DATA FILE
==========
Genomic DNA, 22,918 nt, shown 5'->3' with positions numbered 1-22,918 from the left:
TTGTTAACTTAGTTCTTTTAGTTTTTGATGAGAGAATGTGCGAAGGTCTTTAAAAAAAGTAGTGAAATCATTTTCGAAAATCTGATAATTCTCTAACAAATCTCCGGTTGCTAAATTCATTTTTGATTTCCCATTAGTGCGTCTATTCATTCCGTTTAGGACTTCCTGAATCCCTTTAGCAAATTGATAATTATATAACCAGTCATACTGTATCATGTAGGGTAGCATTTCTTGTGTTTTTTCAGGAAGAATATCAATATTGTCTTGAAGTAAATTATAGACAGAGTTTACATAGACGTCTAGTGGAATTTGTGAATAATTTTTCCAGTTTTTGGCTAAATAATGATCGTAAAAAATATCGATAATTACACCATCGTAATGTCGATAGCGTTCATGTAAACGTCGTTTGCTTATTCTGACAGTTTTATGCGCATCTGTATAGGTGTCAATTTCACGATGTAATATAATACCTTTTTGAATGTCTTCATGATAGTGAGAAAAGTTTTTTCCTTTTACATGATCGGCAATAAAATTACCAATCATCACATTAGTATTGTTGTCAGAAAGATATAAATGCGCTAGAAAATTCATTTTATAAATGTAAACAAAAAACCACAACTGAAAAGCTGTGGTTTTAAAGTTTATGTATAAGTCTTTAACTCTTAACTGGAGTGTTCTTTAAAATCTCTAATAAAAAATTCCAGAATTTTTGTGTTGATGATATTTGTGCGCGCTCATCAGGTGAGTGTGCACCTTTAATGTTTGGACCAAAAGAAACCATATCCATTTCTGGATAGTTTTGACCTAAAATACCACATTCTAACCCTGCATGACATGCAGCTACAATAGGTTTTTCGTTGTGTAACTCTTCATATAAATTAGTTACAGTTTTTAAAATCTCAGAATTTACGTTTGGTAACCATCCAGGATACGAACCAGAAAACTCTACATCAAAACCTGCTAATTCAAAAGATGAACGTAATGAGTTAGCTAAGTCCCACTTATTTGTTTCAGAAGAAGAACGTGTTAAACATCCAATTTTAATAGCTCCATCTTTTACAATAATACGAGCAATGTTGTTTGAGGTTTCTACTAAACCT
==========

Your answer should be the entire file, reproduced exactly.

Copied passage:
Genomic DNA, 22,918 nt, shown 5'->3' with positions numbered 1-22,918 from the left:
TTGTTAACTTAGTTCTTTTAGTTTTTGATGAGAGAATGTGCGAAGGTCTTTAAAAAAAGTAGTGAAATCATTTTCGAAAATCTGATAATTCTCTAACAAATCTCCGGTTGCTAAATTCATTTTTGATTTCCCATTAGTGCGTCTATTCATTCCGTTTAGGACTTCCTGAATCCCTTTAGCAAATTGATAATTATATAACCAGTCATACTGTATCATGTAGGGTAGCATTTCTTGTGTTTTTTCAGGAAGAATATCAATATTGTCTTGAAGTAAATTATAGACAGAGTTTACATAGACGTCTAGTGGAATTTGTGAATAATTTTTCCAGTTTTTGGCTAAATAATGATCGTAAAAAATATCGATAATTACACCATCGTAATGTCGATAGCGTTCATGTAAACGTCGTTTGCTTATTCTGACAGTTTTATGCGCATCTGTATAGGTGTCAATTTCACGATGTAATATAATACCTTTTTGAATGTCTTCATGATAGTGAGAAAAGTTTTTTCCTTTTACATGATCGGCAATAAAATTACCAATCATCACATTAGTATTGTTGTCAGAAAGATATAAATGCGCTAGAAAATTCATTTTATAAATGTAAACAAAAAACCACAACTGAAAAGCTGTGGTTTTAAAGTTTATGTATAAGTCTTTAACTCTTAACTGGAGTGTTCTTTAAAATCTCTAATAAAAAATTCCAGAATTTTTGTGTTGATGATATTTGTGCGCGCTCATCAGGTGAGTGTGCACCTTTAATGTTTGGACCAAAAGAAACCATATCCATTTCTGGATAGTTTTGACCTAAAATACCACATTCTAACCCTGCATGACATGCAGCTACAATAGGTTTTTCGTTGTGTAACTCTTCATATAAATTAGTTACAGTTTTTAAAATCTCAGAATTTACGTTTGGTAACCATCCAGGATACGAACCAGAAAACTCTACATCAAAACCTGCTAATTCAAAAGATGAACGTAATGAGTTAGCTAAGTCCCACTTATTTGTTTCAGAAGAAGAACGTGTTAAACATCCAATTTTAATAGCTCCATCTTTTACAATAATACGAGCAATGTTGTTTGAGGTTTCTACTAAACCT